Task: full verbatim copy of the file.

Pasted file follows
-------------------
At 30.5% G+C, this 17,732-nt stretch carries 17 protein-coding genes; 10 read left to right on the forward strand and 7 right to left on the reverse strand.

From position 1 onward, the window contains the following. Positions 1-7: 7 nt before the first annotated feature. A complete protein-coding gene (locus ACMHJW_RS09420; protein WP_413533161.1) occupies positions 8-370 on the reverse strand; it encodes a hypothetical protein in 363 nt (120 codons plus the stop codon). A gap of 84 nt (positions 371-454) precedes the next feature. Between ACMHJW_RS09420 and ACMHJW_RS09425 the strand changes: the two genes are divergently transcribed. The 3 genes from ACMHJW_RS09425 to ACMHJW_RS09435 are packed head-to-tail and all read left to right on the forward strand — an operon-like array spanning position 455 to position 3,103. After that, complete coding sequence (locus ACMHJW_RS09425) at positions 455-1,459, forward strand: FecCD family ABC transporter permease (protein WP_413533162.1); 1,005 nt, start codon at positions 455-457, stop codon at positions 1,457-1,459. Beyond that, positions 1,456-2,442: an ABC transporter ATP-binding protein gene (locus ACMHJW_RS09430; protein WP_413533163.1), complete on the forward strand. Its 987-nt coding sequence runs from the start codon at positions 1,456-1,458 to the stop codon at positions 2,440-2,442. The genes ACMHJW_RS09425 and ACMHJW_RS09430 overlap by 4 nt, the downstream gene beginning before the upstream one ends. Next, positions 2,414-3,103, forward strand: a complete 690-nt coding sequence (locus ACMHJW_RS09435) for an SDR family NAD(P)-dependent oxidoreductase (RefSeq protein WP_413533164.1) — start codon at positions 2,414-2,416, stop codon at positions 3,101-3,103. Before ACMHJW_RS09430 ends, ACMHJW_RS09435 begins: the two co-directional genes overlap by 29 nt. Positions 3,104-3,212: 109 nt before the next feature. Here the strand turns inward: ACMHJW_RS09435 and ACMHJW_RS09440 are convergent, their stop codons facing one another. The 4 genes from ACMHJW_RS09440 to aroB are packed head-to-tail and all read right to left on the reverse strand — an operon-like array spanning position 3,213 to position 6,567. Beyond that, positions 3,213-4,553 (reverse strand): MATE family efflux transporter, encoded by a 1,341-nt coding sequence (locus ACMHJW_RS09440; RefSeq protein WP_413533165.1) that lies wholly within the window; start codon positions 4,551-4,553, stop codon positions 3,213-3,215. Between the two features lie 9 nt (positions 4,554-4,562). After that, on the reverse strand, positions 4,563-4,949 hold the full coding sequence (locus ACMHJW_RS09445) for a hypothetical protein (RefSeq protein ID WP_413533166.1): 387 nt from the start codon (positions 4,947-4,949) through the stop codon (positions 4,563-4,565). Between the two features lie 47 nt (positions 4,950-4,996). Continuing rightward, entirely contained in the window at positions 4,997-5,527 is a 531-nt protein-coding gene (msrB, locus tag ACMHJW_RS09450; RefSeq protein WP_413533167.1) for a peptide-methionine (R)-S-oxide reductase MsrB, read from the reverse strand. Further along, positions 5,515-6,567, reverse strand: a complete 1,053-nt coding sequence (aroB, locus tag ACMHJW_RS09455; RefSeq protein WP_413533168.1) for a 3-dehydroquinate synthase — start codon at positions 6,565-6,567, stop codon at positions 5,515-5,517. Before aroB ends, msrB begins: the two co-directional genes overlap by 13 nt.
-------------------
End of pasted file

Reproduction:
At 30.5% G+C, this 17,732-nt stretch carries 17 protein-coding genes; 10 read left to right on the forward strand and 7 right to left on the reverse strand.

From position 1 onward, the window contains the following. Positions 1-7: 7 nt before the first annotated feature. A complete protein-coding gene (locus ACMHJW_RS09420; protein WP_413533161.1) occupies positions 8-370 on the reverse strand; it encodes a hypothetical protein in 363 nt (120 codons plus the stop codon). A gap of 84 nt (positions 371-454) precedes the next feature. Between ACMHJW_RS09420 and ACMHJW_RS09425 the strand changes: the two genes are divergently transcribed. The 3 genes from ACMHJW_RS09425 to ACMHJW_RS09435 are packed head-to-tail and all read left to right on the forward strand — an operon-like array spanning position 455 to position 3,103. After that, complete coding sequence (locus ACMHJW_RS09425) at positions 455-1,459, forward strand: FecCD family ABC transporter permease (protein WP_413533162.1); 1,005 nt, start codon at positions 455-457, stop codon at positions 1,457-1,459. Beyond that, positions 1,456-2,442: an ABC transporter ATP-binding protein gene (locus ACMHJW_RS09430; protein WP_413533163.1), complete on the forward strand. Its 987-nt coding sequence runs from the start codon at positions 1,456-1,458 to the stop codon at positions 2,440-2,442. The genes ACMHJW_RS09425 and ACMHJW_RS09430 overlap by 4 nt, the downstream gene beginning before the upstream one ends. Next, positions 2,414-3,103, forward strand: a complete 690-nt coding sequence (locus ACMHJW_RS09435) for an SDR family NAD(P)-dependent oxidoreductase (RefSeq protein WP_413533164.1) — start codon at positions 2,414-2,416, stop codon at positions 3,101-3,103. Before ACMHJW_RS09430 ends, ACMHJW_RS09435 begins: the two co-directional genes overlap by 29 nt. Positions 3,104-3,212: 109 nt before the next feature. Here the strand turns inward: ACMHJW_RS09435 and ACMHJW_RS09440 are convergent, their stop codons facing one another. The 4 genes from ACMHJW_RS09440 to aroB are packed head-to-tail and all read right to left on the reverse strand — an operon-like array spanning position 3,213 to position 6,567. Beyond that, positions 3,213-4,553 (reverse strand): MATE family efflux transporter, encoded by a 1,341-nt coding sequence (locus ACMHJW_RS09440; RefSeq protein WP_413533165.1) that lies wholly within the window; start codon positions 4,551-4,553, stop codon positions 3,213-3,215. Between the two features lie 9 nt (positions 4,554-4,562). After that, on the reverse strand, positions 4,563-4,949 hold the full coding sequence (locus ACMHJW_RS09445) for a hypothetical protein (RefSeq protein ID WP_413533166.1): 387 nt from the start codon (positions 4,947-4,949) through the stop codon (positions 4,563-4,565). Between the two features lie 47 nt (positions 4,950-4,996). Continuing rightward, entirely contained in the window at positions 4,997-5,527 is a 531-nt protein-coding gene (msrB, locus tag ACMHJW_RS09450; RefSeq protein WP_413533167.1) for a peptide-methionine (R)-S-oxide reductase MsrB, read from the reverse strand. Further along, positions 5,515-6,567, reverse strand: a complete 1,053-nt coding sequence (aroB, locus tag ACMHJW_RS09455; RefSeq protein WP_413533168.1) for a 3-dehydroquinate synthase — start codon at positions 6,565-6,567, stop codon at positions 5,515-5,517. Before aroB ends, msrB begins: the two co-directional genes overlap by 13 nt.